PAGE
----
Growin’ Food Glorious Food in the Wind

(Two for the price of one!)

Since starting my “dettermined” effort to lose weight in January, I have been introduced to the many varied uses of the unassuming cauliflower. Who would have thought that it could be a reasonable substitute for mash, rice and pizza bases? I heard a rumour that cauliflowers have been sold out countrywide as the Banting “lifestyle” (it’s not a diet, right?) has taken off in South Africa. Well, here on the farm we have no such shortages, in fact we have them coming out of our ears!

Njabulo with our cauli harvest

Njabulo with our cauli harvest












The mash is good, as is cauliflower rice (from The Real Meal Revolution by Tim Noakes et al) but the recipe that I would like to share is one for Cauliflower and Mustard Seed Soup from the Low Carb Revolution – Comfort Eating for Good Health – by Annie Bell. I first came across Annie Bell when she used to write food articles for  Country Living (UK) magazine. Her food has always erred on the side of wholesome. (I have adapted the recipe ever so slightly.)

Cauliflower and Mustard Seed Soup

Serves 4


  •  25 g unsalted butter
  • 1 Tbsp extra virgin olive oil
  • 2 onions, peeled and chopped
  • 600g cauliflower florets (1 medium cauli)
  • 1 litre chicken stock
  • 3 strips of lemon zest, removed with a potato peeler
  • Sea salt
  • 2 heaped tsp grainy mustard


Heat the butter and olive oil in a medium saucepan over a medium heat and fry the onions for 5 minutes, stirring occasionally, until soft. Add the cauliflower for another couple of minutes, stirring occasionally. Add the stock, lemon zest and salt, bring to the boil, cover and simmer over a low heat for 10 – 15 minutes.

Discard the strips of lemon zest, then puree in batches in a liquidiser. Pour back into the saucepan and stir in the mustard. Taste and season with more salt (and pepper) if necessary.

Since I’m trying to avoid bread, I serve it sprinkled with crispy fried, diced pancetta for crunch instead of croutons. It is quite moreish and indeed very comforting.

Another recipe for those of us avoiding wheat is Bread in a Cup . I read an article recently  in which the writer claims that “common wheat harvest protocol in the United States is to drench the wheat fields with Roundup several days before the combine harvesters work through the fields as the practice allows for an earlier, easier and bigger harvest”. How true this is and whether this is practised here in SA I do not know, but nothing would surprise me. I think that the food industry has a lot to answer for.

Bread in a Cup

1 egg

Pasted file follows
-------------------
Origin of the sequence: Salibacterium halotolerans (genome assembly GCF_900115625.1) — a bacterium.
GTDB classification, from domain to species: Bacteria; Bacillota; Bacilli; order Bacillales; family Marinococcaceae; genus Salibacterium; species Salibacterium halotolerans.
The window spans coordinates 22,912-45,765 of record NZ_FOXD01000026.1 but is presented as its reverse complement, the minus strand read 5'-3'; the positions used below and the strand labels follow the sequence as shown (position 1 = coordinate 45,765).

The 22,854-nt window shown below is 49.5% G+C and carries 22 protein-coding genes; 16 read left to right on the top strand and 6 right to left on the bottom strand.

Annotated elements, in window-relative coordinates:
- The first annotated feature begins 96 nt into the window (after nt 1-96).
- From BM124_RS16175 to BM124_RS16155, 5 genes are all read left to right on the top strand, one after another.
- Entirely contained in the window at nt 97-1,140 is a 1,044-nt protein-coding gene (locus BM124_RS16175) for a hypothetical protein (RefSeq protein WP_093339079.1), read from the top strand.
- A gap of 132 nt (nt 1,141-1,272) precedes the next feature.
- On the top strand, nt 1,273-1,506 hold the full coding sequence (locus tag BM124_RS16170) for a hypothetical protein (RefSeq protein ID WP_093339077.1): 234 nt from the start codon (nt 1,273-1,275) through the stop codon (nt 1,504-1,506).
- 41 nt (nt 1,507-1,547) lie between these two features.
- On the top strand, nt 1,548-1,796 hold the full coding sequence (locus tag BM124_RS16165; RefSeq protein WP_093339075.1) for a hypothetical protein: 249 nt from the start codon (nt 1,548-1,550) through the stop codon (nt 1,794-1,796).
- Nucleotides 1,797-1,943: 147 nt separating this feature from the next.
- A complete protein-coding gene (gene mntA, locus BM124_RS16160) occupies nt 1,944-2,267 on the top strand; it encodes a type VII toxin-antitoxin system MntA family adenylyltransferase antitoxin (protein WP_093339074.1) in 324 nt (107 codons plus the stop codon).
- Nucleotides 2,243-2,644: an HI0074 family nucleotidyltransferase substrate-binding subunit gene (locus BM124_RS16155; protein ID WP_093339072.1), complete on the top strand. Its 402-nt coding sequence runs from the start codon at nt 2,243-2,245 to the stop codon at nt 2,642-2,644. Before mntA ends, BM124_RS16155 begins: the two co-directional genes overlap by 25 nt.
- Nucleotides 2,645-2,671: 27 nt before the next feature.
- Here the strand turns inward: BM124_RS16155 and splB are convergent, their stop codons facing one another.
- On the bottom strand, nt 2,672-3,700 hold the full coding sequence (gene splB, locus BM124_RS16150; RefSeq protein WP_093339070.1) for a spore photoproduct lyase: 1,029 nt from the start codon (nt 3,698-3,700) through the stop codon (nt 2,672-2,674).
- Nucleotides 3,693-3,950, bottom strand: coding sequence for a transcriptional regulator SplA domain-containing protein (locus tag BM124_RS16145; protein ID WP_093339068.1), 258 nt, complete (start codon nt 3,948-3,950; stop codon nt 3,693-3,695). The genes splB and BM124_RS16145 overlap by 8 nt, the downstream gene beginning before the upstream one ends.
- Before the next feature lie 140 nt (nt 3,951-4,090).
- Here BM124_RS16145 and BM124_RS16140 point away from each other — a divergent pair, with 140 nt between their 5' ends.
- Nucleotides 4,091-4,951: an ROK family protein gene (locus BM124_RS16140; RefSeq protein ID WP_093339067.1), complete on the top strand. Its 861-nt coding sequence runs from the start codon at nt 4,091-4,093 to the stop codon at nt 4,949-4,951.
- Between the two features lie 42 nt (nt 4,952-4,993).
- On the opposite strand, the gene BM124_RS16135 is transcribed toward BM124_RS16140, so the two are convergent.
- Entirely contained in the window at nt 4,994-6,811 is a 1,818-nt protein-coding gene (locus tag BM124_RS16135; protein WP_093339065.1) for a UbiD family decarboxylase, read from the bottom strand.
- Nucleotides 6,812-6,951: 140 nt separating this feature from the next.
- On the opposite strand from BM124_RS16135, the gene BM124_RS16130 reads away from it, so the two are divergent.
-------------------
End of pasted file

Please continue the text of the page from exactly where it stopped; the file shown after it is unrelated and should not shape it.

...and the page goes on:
3 Tbs almond flour
1 Tbs coconut flour
½ tsp baking powder
2½ Tbs melted butter/olive oil
2 Tbs water
Optional: 50 g grated cheddar cheese / crumbled feta

Beat egg well. Add all other ingredients and mix well. Put in well buttered cup/mug (I use a Consol jar) and microwave for 1 minute 20 secs. Slice into 4 slices.

The trouble is that us wheat-flour avoiders are now all rushing out and spending an absolute fortune on almond flour as an alternative.  I bought almonds recently at the Karkloof Market and when I asked where they were from I was told California. Can you not buy a fucking almond grown locally? I watched a movie last year about bees and in it were scenes of almond monocropping for miles on end in California, contributing to the demise of the bee. So I wonder if almond flour is such a good alternative. Can one ever win?

We are so lucky to be able to grow our own veg and get our eggs and meat from reliable sources but where most of everything else is concerned, we have absolutely no idea of the farming practices involved. I have for many years been a stickler for free-range / organic / pasture-fed food. Not only because I think it is more healthy or that it tastes better, but also because I think it is kinder to the animal and better for the earth.

Woolworths has a range of fruit and veg that it markets as Farming for the Future. The blurb is “Farming for the future is a plan for growing food sustainably, ethically and responsibly without compromising quality and price. This approach to farming aims to keep soil and plants healthy, to preserve biodiversity and water resources.” It’s a pity that this doesn’t apply to nonperishable food as well.

Hmmm, what have we here? Layla and our new puppy, Buddy, investigate the day's harvest - courgette, cucumber, broccoli and gem squash. Who needs carbs?

Hmmm, what have we here? Layla and our new puppy, Buddy, investigate the day’s harvest.


Courgette, cucumber, broccoli and gem squash. Who needs carbs anyway?

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2 Responses to Growin’ Food Glorious Food in the Wind

  1. Chris Ammann says:

    Cauliflower also makes a good curry though my favourite way to eat it is raw with hummus (though eating a glut of cauliflowers raw could have challenging digestive effects).

    • Cathy says:

      I also enjoy cauliflower curried as well as raw. Last night I made cauliflower & broccoli cheese using cream and cream cheese instead of a béchamel sauce (because I’m avoiding wheat flour) – and it was really good, if not better than a white sauce.

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